Alberta-raised goaltender shines for PWHL team in Ottawa: ‘dream come true’

Click to play video: 'PWHL goalie opens up about long road to becoming a professional hockey player'
PWHL goalie opens up about long road to becoming a professional hockey player
WATCH ABOVE: Emerance Maschmeyer, an Alberta-raised goaltender who now plays for Ottawa in the PWHL, explains the journey she took to become a professional hockey players – Mar 27, 2024

Emerance Maschmeyer grew up on a farm near Bruderheim, Alta., with a love for playing hockey and a dream of playing in the NHL.

“I think all females, that’s what we all said: ‘I want to play in the NHL too.’ We didn’t think anything of it but of course that was not a realistic goal for us,” she told Global News in a recent interview.

“Playing professionally in a women’s pro league wasn’t even a thought because there wasn’t anything like it.”

But now, Maschmeyer is the backstop for Ottawa’s team in the Professional Women’s Hockey League, which is already being celebrated as a massive success in its inaugural season.

“It’s been such a blast,” the 29-year-old said with a smile that stretched from ear to ear.

“Every day I have to kind of wake up and say, ‘Is this really happening? This is finally coming true?’ And it has come true.”

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Maschmeyer has played in 18 games for Ottawa so far this season, more than any other goaltender in the PWHL. Her team currently occupies fourth place in the standings, which would mean the club would have a spot in the playoffs if the post-season began today.

“I think we’re becoming more and more consistent in our play and I think that our d-zone is so great — everyone’s helping me out so much in our zone,” Maschmeyer explained. “Our team is evolving and growing each game, and I think that we’re creating some great momentum here for the last bit of the season.”

This season, the Olympic gold medallist boasts a 2.33 goals-against average with Ottawa, along with a .911 save percentage. Her seven wins have her tied for second among PWHL goaltenders this season. And last week, she earned her first-ever shutout in the new women’s hockey league as her team defeated New York by a score of 3-0.

“It felt really nice to get that big goose egg,” Maschmeyer said. “This league’s very competitive, so getting a shutout, it’s a tough achievement to get.”

Click to play video: 'Hockey culture shift: Women’s dreams ‘come true’ as PWHL holds first draft'
Hockey culture shift: Women’s dreams ‘come true’ as PWHL holds first draft

While playing in the PWHL is not Maschmeyer’s first foray into professional hockey, she describes her time in the new league as something beyond what she has experienced before, and likens the excitement to what she has seen while playing for Canada at the international level.

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“Yes, I’ve played professional, but nothing like this,” she said. “We have the resources, we have the salaries, we’re travelling like pros, we’re being treated like pros. The personnel behind us, there’s so many qualified individuals.

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“Going into the season, there was so much buzz around our league and so much excitement … but I didn’t realize how big our fan base was and how big it’s become.”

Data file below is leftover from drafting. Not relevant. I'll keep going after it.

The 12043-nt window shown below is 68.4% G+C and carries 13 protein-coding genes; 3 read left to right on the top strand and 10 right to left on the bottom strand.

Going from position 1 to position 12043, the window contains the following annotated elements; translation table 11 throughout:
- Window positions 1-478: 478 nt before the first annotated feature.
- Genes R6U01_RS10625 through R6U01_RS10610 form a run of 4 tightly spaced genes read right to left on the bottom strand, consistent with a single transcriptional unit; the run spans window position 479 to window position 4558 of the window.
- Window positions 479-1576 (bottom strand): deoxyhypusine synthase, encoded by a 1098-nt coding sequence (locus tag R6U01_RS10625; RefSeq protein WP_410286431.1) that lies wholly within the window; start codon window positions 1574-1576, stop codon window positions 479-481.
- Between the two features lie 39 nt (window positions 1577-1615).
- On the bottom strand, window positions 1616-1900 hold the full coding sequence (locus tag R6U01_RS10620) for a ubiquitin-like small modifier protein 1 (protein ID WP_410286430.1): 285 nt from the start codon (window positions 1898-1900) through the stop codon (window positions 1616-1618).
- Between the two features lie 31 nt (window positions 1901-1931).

Maschmeyer acknowledged the success other PWHL teams have had already in terms of fan attendance at games, but spoke at length about what she has seen in the nation’s capital where she plies her trade.

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“In Ottawa, primarily all our games are sold out, which is unreal, especially when it’s a Wednesday game after work,” she said.

“To see the support consistently, not just our first game or home opener, it’s been throughout the entire season which is so awesome.”

Maschmeyer told Global News about when she was a young girl and decided to aim for playing for Team Canada and playing at the Olympics once she realized an NHL career was highly unlikely. She said the “route” for her to achieve her goals was to play hockey in boys leagues.

“I grew up playing hockey in Fort Saskatchewan, kind of all the way through until midget. Until my last year (when) I went and played for the Lloydminster Bobcats in the AJHL,” she recalled.

“That was my last year of playing boys (hockey) before I went to college. I went to Harvard University for four years.”

Before leaving Harvard, Maschmeyer was recognized as a top-10 finalist for the Patty Kazmaier Award as a sophomore. When she left, she was also the program’s all-time leader in saves.

From there she ended up donning jerseys for Team Canada and Team Alberta and playing in the Canadian Women’s Hockey League which ceased operations in 2019. In that league, Maschmeyer was named the 2018-19 Goaltender of the Year.

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She also played in the Professional Women’s Hockey Players Association which was founded after the CWHL came to an end.

“(The PWHPA) was trying to form this league and get kind of the backing and investment behind it,” Maschmeyer explained. “Playing professionally in a women’s pro league wasn’t even a thought because there wasn’t anything like it. So it only kind of became a dream of mine more recently, probably within the last four or five years when our league folded and was like, ‘We really need a professional league. Like, it’s time.’

“Here I am. Dream come true.”

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